The state School Building Authority (MSBA) board voted Aug. 29 to approve Arlington’s preferred option, once called option 3A, which the AHS Building Committee approved in late June and affirmed July 10. That vote moves AHS into the next phase of the years-long rebuilding process, called schematic design.

Bottom line: Through the fall and into winter, the design process remains flexible.

The next community forum at Town Hall about the high school project is set for 7 p.m. Tuesday, Sept. 24.

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AHS rebuild approved to move on to schematic design stage

ahs preferred design 62618Footprint design by HMFH Architects of Cambridge.

UPDATED, Sept. 3: The Massachusetts School Building Authority board voted Wednesday, Aug. 29, to move Arlington High School into the next phase of the years-long rebuilding process, called schematic design, state Rep. Sean Garballey reported on social media.

Group forms to retain historic features, lawn

The AHS Building Committee met Tuesday. Sept. 4, sixth floor, AHS, and members of the group and others were present.

The state agency and the town will now look at possible options to replace Arlington High School, he wrote. The next step in the process aims to produce detailed designs for a potential project.

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New Ottoson assistant principal brings mix of news, education

Rochelle RubinoRubino

The new assistant principal at Ottoson, Rochelle Rubino, brings to the middle school and background in education and journalism.

"I am excited to join the administrative team at the Ottoson Middle School," she told YourArlington on Aug. 13. "I look forward to sharing my passion for school leadership and teaching and learning with the staff and students in Arlington."

She joins the new principal, Brian Meringer, who announced the appointment to parents on Friday, Aug. 10. Assistant Principal Jack Flood left in June to be principal of the Weymouth Middle School.

She has a certificate of advanced graduate studies in educational leadership from Salem State University and has more than decade of experience teaching English language arts to middle school students in Ipswich and Revere, Meringer wrote.

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VIA ACMi: Tour renovated Gibbs School

Brenda Dowdall Mahoney, reporter for ACMi, the Arlington cable-TV station, takes the public on a tour of the renovated Gibbs School in East Arlington, to reopen in September.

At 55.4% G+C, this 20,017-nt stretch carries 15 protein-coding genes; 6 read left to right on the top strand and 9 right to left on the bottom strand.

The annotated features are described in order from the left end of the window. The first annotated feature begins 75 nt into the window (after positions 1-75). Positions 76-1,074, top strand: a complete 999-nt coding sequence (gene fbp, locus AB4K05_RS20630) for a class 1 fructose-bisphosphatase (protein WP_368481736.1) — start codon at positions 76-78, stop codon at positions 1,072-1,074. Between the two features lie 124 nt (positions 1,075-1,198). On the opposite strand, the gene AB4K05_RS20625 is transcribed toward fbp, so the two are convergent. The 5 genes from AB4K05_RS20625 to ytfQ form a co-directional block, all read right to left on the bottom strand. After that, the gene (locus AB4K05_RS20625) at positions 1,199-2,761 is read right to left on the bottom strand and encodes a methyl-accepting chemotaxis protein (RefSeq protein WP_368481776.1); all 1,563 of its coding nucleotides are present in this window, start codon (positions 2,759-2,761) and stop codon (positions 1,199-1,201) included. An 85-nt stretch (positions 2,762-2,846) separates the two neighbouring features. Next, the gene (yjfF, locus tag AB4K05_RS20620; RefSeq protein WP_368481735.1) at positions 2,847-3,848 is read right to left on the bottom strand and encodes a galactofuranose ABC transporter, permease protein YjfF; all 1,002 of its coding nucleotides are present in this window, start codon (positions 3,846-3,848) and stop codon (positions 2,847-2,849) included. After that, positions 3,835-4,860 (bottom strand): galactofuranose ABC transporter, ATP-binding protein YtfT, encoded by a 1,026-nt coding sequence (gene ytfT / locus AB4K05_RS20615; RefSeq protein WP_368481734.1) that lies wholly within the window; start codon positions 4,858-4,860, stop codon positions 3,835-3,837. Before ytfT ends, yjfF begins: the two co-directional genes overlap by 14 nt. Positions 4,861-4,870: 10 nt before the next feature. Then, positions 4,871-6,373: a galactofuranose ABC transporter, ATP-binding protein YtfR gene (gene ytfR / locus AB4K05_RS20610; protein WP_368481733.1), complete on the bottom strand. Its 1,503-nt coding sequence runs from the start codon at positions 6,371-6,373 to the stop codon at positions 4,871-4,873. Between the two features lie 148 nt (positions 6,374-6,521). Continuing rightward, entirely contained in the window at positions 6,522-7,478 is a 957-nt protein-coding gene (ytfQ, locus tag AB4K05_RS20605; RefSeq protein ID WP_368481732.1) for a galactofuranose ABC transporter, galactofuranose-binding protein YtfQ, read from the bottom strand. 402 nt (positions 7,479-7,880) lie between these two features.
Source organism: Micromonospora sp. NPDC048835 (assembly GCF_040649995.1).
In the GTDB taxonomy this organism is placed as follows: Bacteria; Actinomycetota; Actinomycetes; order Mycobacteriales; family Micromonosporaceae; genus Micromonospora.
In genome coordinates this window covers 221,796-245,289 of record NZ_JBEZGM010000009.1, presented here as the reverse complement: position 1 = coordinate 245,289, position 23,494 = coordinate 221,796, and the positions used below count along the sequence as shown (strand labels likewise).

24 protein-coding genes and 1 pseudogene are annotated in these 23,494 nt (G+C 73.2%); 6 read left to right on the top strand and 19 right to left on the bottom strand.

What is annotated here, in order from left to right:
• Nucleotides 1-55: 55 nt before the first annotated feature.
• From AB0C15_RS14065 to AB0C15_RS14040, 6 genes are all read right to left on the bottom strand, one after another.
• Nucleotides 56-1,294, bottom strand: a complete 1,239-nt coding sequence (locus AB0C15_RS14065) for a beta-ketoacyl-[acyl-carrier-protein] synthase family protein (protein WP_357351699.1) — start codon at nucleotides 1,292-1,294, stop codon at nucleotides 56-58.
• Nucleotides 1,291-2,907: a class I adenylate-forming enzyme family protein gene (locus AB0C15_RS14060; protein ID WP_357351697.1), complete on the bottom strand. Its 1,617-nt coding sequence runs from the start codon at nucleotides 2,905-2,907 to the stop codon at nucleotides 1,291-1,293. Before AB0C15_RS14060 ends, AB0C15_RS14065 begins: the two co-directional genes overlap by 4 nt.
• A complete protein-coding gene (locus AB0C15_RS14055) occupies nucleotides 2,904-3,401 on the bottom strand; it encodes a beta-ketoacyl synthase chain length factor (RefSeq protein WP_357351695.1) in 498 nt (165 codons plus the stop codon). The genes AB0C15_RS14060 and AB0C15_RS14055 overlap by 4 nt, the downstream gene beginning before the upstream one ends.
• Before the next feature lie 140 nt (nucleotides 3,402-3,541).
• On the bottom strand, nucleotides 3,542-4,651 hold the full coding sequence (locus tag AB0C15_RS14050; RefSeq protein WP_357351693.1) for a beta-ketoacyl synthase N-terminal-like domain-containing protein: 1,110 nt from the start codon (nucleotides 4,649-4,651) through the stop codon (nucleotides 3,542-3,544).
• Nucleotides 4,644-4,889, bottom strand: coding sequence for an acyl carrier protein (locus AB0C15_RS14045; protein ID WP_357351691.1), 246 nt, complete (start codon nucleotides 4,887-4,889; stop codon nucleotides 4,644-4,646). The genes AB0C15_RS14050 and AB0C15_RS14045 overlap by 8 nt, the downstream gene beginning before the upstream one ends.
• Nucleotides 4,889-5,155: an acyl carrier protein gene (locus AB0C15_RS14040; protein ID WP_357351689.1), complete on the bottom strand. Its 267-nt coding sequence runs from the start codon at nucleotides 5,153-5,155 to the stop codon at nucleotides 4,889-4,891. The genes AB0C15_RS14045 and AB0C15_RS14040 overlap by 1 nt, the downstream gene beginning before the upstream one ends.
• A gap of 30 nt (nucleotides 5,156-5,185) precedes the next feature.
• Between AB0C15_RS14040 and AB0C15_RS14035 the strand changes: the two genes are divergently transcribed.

In addition, hear from the principal on how the new Gibbs fits in with a revamped sixth-grade curriculum in the full tour.

Dec. 9, 2017: GIBBS UPDATE: Crowd of parents turns out with many questions

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Will there ever be another 'D'?

Sabato D’Agostino wins Rotary Club Community Person of the Year Award

Rotarian Bill Cronin shows D’Agostino the plaque displaying names of all Community Person of the Year Award recipients. / Carla DeFord photoRotarian Bill Cronin shows D’Agostino, left, the plaque displaying names of all Community Person of the Year Award recipients. / Carla DeFord photo

On the night of Tuesday, June 5, a crowd gathered at the Sons of Italy Hall in Arlington to honor the Rotary Club Community Person of the Year: Arlington High School instrumental music director, Sabato (“Tino”) D’Agostino, and five recipients of the Paul Harris Award.

Rotary Club logo, 75 pixels

Known to his students as “Mr. D” or “D,” D’Agostino and the other awardees were being recognized for their exemplification of the Rotary Club motto: “Service Above Self.”

Kay Donovan, former Arlington Public Schools' superintendent, spoke about D’Agostino’s achievements, but before she could complete her presentation, Selectman Kevin Greeley rose from his seat in the audience with a planned “interruption,” asking the guests to direct their attention to the back of the room, where three of D’Agostino’s students were ready to offer a musical tribute to their teacher.


Julian Carpenter, piano (2019); Evan Barker (2018), electric bass; and Joey Dalton (2019), percussion, then performed “There Will Never Be Another You.” After that, they were joined by D’Agostino’s son, Francesco, a k a “Franco” (2021), who sang “All of Me” to his father. The set concluded with D’Agostino senior playing electric bass with the students in a rendition of “On Green Dolphin Street.”

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2018 merit-scholar winners add 1 from Arlington

School-awards logo

UPDATED, July 16: The National Merit Scholarship Corp. has announced 550 additional winners of National Merit Scholarships financed by colleges and universities. These Merit Scholar designees join about 3,500 other college-sponsored award recipients who were announced in June.

One of them is Linglong Le, an Arlington High School graduate who plans to pursue engineering under a Boston University Scholarship at B.U. The nonsectarian, privately endowed, coeducational institution has an undergraduate enrollment of more than 15,000.

Officials of each sponsor college selected their scholarship winners from among the finalists in the National Merit Scholarship Program who will attend their institution. College-sponsored awards provide between $500 and $2,000 annually for up to four years of undergraduate study at the institution financing the scholarship.

Read more ...